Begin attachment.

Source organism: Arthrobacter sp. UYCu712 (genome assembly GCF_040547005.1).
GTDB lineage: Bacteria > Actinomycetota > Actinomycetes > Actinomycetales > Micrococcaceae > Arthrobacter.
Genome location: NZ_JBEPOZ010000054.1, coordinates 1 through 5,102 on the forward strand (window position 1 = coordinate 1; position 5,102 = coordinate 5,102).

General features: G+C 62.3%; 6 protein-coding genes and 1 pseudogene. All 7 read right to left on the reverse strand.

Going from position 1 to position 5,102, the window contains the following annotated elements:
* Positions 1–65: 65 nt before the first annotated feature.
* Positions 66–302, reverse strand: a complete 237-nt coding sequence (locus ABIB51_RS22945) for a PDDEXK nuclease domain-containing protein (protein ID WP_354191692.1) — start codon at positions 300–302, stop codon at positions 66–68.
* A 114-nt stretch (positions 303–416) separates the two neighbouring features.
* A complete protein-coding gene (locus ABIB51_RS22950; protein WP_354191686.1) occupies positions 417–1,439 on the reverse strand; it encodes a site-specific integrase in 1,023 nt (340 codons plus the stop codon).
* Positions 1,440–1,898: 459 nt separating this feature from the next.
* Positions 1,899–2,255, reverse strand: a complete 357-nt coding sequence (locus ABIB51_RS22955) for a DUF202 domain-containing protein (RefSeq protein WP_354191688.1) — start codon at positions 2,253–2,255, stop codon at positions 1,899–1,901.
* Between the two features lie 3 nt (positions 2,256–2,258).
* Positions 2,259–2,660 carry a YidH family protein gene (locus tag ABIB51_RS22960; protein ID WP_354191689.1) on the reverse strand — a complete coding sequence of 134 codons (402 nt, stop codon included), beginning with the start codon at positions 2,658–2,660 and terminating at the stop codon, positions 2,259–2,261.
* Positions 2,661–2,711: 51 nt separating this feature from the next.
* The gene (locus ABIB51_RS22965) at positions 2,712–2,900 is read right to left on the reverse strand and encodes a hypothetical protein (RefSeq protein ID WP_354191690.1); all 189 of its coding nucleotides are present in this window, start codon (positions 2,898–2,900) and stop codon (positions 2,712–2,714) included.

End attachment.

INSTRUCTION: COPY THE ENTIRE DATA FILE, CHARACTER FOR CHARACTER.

Source organism: Arthrobacter sp. UYCu712 (genome assembly GCF_040547005.1).
GTDB lineage: Bacteria > Actinomycetota > Actinomycetes > Actinomycetales > Micrococcaceae > Arthrobacter.
Genome location: NZ_JBEPOZ010000054.1, coordinates 1 through 5,102 on the forward strand (window position 1 = coordinate 1; position 5,102 = coordinate 5,102).

General features: G+C 62.3%; 6 protein-coding genes and 1 pseudogene. All 7 read right to left on the reverse strand.

Going from position 1 to position 5,102, the window contains the following annotated elements:
* Positions 1–65: 65 nt before the first annotated feature.
* Positions 66–302, reverse strand: a complete 237-nt coding sequence (locus ABIB51_RS22945) for a PDDEXK nuclease domain-containing protein (protein ID WP_354191692.1) — start codon at positions 300–302, stop codon at positions 66–68.
* A 114-nt stretch (positions 303–416) separates the two neighbouring features.
* A complete protein-coding gene (locus ABIB51_RS22950; protein WP_354191686.1) occupies positions 417–1,439 on the reverse strand; it encodes a site-specific integrase in 1,023 nt (340 codons plus the stop codon).
* Positions 1,440–1,898: 459 nt separating this feature from the next.
* Positions 1,899–2,255, reverse strand: a complete 357-nt coding sequence (locus ABIB51_RS22955) for a DUF202 domain-containing protein (RefSeq protein WP_354191688.1) — start codon at positions 2,253–2,255, stop codon at positions 1,899–1,901.
* Between the two features lie 3 nt (positions 2,256–2,258).
* Positions 2,259–2,660 carry a YidH family protein gene (locus tag ABIB51_RS22960; protein ID WP_354191689.1) on the reverse strand — a complete coding sequence of 134 codons (402 nt, stop codon included), beginning with the start codon at positions 2,658–2,660 and terminating at the stop codon, positions 2,259–2,261.
* Positions 2,661–2,711: 51 nt separating this feature from the next.
* The gene (locus ABIB51_RS22965) at positions 2,712–2,900 is read right to left on the reverse strand and encodes a hypothetical protein (RefSeq protein ID WP_354191690.1); all 189 of its coding nucleotides are present in this window, start codon (positions 2,898–2,900) and stop codon (positions 2,712–2,714) included.